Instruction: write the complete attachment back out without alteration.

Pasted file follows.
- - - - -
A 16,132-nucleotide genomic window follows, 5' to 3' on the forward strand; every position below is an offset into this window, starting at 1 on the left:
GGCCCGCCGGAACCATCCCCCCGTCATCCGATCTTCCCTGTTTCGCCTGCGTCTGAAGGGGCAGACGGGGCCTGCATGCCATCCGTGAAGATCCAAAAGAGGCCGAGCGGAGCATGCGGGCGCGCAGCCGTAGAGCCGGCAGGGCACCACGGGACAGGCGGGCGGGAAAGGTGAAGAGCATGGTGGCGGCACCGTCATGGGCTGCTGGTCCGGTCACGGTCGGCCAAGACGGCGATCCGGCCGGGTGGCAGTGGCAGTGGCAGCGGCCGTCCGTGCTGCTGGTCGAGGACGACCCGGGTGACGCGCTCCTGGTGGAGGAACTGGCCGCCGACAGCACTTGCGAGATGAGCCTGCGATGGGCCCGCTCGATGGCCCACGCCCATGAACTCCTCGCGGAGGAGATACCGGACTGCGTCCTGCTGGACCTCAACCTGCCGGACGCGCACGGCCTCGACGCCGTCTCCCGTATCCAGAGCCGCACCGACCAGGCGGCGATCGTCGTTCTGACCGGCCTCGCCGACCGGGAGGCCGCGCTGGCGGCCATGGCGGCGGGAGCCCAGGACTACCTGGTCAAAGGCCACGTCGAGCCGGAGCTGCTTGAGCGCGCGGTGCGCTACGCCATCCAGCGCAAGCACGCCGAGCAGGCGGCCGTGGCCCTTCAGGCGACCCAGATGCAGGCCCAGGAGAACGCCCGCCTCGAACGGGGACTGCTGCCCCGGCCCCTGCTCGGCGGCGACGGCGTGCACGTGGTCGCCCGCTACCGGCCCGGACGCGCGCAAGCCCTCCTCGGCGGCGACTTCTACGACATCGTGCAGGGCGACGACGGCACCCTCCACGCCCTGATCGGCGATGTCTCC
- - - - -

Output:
A 16,132-nucleotide genomic window follows, 5' to 3' on the forward strand; every position below is an offset into this window, starting at 1 on the left:
GGCCCGCCGGAACCATCCCCCCGTCATCCGATCTTCCCTGTTTCGCCTGCGTCTGAAGGGGCAGACGGGGCCTGCATGCCATCCGTGAAGATCCAAAAGAGGCCGAGCGGAGCATGCGGGCGCGCAGCCGTAGAGCCGGCAGGGCACCACGGGACAGGCGGGCGGGAAAGGTGAAGAGCATGGTGGCGGCACCGTCATGGGCTGCTGGTCCGGTCACGGTCGGCCAAGACGGCGATCCGGCCGGGTGGCAGTGGCAGTGGCAGCGGCCGTCCGTGCTGCTGGTCGAGGACGACCCGGGTGACGCGCTCCTGGTGGAGGAACTGGCCGCCGACAGCACTTGCGAGATGAGCCTGCGATGGGCCCGCTCGATGGCCCACGCCCATGAACTCCTCGCGGAGGAGATACCGGACTGCGTCCTGCTGGACCTCAACCTGCCGGACGCGCACGGCCTCGACGCCGTCTCCCGTATCCAGAGCCGCACCGACCAGGCGGCGATCGTCGTTCTGACCGGCCTCGCCGACCGGGAGGCCGCGCTGGCGGCCATGGCGGCGGGAGCCCAGGACTACCTGGTCAAAGGCCACGTCGAGCCGGAGCTGCTTGAGCGCGCGGTGCGCTACGCCATCCAGCGCAAGCACGCCGAGCAGGCGGCCGTGGCCCTTCAGGCGACCCAGATGCAGGCCCAGGAGAACGCCCGCCTCGAACGGGGACTGCTGCCCCGGCCCCTGCTCGGCGGCGACGGCGTGCACGTGGTCGCCCGCTACCGGCCCGGACGCGCGCAAGCCCTCCTCGGCGGCGACTTCTACGACATCGTGCAGGGCGACGACGGCACCCTCCACGCCCTGATCGGCGATGTCTCC